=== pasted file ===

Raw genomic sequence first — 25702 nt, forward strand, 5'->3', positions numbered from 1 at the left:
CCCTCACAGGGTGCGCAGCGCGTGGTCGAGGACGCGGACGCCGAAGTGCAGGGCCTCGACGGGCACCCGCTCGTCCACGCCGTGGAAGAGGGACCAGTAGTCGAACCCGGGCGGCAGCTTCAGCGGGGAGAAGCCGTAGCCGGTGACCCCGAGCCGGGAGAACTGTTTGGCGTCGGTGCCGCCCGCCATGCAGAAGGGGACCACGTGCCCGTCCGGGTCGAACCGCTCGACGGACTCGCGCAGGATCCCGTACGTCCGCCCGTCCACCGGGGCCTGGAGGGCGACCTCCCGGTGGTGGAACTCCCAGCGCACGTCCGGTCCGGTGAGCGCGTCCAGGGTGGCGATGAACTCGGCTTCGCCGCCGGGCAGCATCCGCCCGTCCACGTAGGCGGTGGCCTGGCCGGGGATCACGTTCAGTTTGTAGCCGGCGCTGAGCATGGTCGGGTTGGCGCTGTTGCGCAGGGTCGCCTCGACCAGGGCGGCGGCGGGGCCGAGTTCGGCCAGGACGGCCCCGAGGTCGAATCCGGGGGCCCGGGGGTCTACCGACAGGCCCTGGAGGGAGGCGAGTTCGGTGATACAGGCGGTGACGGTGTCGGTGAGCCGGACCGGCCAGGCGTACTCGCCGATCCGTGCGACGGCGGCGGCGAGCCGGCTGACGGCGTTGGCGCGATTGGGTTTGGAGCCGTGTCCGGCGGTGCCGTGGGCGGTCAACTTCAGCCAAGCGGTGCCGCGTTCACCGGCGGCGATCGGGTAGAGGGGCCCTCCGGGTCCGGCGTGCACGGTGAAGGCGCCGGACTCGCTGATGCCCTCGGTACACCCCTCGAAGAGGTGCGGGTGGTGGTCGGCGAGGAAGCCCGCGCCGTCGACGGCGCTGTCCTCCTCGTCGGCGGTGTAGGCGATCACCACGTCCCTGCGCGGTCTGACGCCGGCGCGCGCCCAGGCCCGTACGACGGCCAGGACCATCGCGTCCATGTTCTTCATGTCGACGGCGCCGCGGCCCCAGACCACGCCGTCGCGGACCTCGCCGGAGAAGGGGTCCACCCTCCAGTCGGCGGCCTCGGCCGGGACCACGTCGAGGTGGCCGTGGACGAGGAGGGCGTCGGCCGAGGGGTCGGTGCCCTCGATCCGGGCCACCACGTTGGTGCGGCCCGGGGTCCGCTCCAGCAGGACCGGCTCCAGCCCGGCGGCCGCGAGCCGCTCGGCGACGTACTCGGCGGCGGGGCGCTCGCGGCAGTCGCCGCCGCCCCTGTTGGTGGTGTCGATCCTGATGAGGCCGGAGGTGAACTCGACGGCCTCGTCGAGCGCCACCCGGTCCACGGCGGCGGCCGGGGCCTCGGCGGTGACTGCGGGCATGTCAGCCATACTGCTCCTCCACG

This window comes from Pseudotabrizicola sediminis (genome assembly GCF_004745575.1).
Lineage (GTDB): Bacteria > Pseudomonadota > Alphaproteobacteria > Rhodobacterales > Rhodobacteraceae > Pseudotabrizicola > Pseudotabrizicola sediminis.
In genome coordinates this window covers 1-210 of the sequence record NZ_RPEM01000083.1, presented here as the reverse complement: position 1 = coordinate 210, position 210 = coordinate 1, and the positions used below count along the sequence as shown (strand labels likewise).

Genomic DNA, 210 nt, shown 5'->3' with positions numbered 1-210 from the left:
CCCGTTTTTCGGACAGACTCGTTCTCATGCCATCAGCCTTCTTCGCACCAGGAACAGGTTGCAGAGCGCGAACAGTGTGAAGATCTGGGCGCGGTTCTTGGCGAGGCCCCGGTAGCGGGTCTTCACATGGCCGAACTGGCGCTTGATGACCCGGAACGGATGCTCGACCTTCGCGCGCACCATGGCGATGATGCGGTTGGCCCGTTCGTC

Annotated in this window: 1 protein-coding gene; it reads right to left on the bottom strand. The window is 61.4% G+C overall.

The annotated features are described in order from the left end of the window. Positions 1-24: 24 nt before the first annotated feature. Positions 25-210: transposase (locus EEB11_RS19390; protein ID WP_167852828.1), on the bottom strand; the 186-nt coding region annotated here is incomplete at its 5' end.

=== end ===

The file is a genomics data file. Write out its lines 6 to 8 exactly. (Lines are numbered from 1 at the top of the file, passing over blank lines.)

Genomic DNA, 210 nt, shown 5'->3' with positions numbered 1-210 from the left:
CCCGTTTTTCGGACAGACTCGTTCTCATGCCATCAGCCTTCTTCGCACCAGGAACAGGTTGCAGAGCGCGAACAGTGTGAAGATCTGGGCGCGGTTCTTGGCGAGGCCCCGGTAGCGGGTCTTCACATGGCCGAACTGGCGCTTGATGACCCGGAACGGATGCTCGACCTTCGCGCGCACCATGGCGATGATGCGGTTGGCCCGTTCGTC

Annotated in this window: 1 protein-coding gene; it reads right to left on the bottom strand. The window is 61.4% G+C overall.